Living / moving in Spain

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15 Feb 2016 23:02 by joanne73 Star rating. 3 posts Send private message

Our family is looking to finally move to Alicante this September. We have owned a holiday house in Costa Blanca for over 10 years, and my husband will continue to run a Limited company in the UK whilst based in Spain. He will neeed to travel over and stay in the UK for around a week per month, whilst I remain in Spain as our 10 year ols will start Spanish school in September. I will not be working in Spain as our income will come from the UK based busiess.

I have read that there is a 183 day rule regarding the amount of time spent in Spain and the Spanish tax system. My husband wishes to remain a British tax payer and pay tax under the UK tax system but it seems that this might not be possible if either of us spend more than half a year in Spain. Is this correct or are there ways around this tax situation? I also was told about a 156 day rule but have no idea what this relates to!?  We do intend to return the UK regularly during school holidays etc. If anyone can advise me, but I assume that i will need to take up Spanish residencia with NIE for schooling/health services etc, but can my husband remain a non resident (he has an NIE already as a house owner).

Any advice gratefully received!





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16 Feb 2016 08:59 by johnzx Star rating in Spain. 5247 posts Send private message

Joanne,  take a look here:--   http://www.advoco.es/advice/8-personal-tax/92-double-tax-treaty-spain.html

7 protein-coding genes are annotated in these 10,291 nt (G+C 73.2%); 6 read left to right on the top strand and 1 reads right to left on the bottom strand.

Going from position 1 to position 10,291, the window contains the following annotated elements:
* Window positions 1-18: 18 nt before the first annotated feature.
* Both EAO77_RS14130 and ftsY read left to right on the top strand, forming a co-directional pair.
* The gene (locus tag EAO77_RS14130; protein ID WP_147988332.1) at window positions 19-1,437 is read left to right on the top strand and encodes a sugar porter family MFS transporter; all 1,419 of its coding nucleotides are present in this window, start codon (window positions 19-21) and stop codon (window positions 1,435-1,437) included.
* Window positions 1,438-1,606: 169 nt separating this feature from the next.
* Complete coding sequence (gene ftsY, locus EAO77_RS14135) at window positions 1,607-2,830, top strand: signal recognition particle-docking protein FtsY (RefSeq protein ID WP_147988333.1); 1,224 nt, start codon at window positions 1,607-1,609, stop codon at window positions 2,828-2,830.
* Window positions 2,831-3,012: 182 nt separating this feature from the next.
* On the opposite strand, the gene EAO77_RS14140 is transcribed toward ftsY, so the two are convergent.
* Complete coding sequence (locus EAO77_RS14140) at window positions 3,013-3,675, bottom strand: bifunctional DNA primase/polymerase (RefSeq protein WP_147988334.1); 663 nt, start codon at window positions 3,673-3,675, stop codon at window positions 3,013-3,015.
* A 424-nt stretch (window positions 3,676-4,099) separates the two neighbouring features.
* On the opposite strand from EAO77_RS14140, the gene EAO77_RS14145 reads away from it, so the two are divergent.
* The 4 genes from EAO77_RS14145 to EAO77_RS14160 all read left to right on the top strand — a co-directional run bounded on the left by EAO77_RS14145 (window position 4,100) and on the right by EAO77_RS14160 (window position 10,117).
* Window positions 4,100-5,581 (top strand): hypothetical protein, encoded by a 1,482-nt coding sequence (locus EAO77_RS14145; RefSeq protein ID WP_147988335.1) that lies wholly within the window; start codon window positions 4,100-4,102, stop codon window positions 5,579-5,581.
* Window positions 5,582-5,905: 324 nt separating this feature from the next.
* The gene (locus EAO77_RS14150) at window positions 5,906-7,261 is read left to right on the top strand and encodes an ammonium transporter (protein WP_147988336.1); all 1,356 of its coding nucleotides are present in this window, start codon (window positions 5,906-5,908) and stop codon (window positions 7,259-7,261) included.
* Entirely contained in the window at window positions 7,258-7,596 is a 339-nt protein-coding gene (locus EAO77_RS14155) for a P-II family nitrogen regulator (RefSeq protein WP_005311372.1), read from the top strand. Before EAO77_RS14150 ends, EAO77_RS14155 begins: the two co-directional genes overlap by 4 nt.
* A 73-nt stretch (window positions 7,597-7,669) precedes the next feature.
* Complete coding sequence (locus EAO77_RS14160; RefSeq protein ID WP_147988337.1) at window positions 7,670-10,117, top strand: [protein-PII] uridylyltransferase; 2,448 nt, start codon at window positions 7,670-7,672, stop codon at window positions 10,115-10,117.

That refers you to here:-

http://webarchive.nationalarchives.gov.uk/+/http://www.hmrc.gov.uk/manuals/dtmanual/DT17603.htm

Briefly it appears that if a person has their main home in Spain, where their family live, then even if they do not spend 183 day a year in Spain they are very likely to be considered tax resident in Spain.

For sure one cannot decide which country they prefer to be tax resident in. They must follow the rules.

I understand that where there is a complicated situation the Spanish Tax office (AEAT) and HMRC will liaise and decide for you.





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16 Feb 2016 09:47 by steone Star rating in Santiago de la Riber.... 386 posts Send private message

With all due respect what you are asking is a very complex matter where you have not given enough details. It is only when the full story has been told that an answer can be given. My best advice for you is to see a competent accountant certainly in England but better would be an International tax accountant. I assume that your income is not in mega bucks so you are trying to save money by asking on here instead of going to the 'big boys'. The only answers you will get here will be from bar room accountants or someone who knows someone who once had a dodgy book keeper who now is hiding here because of past errors.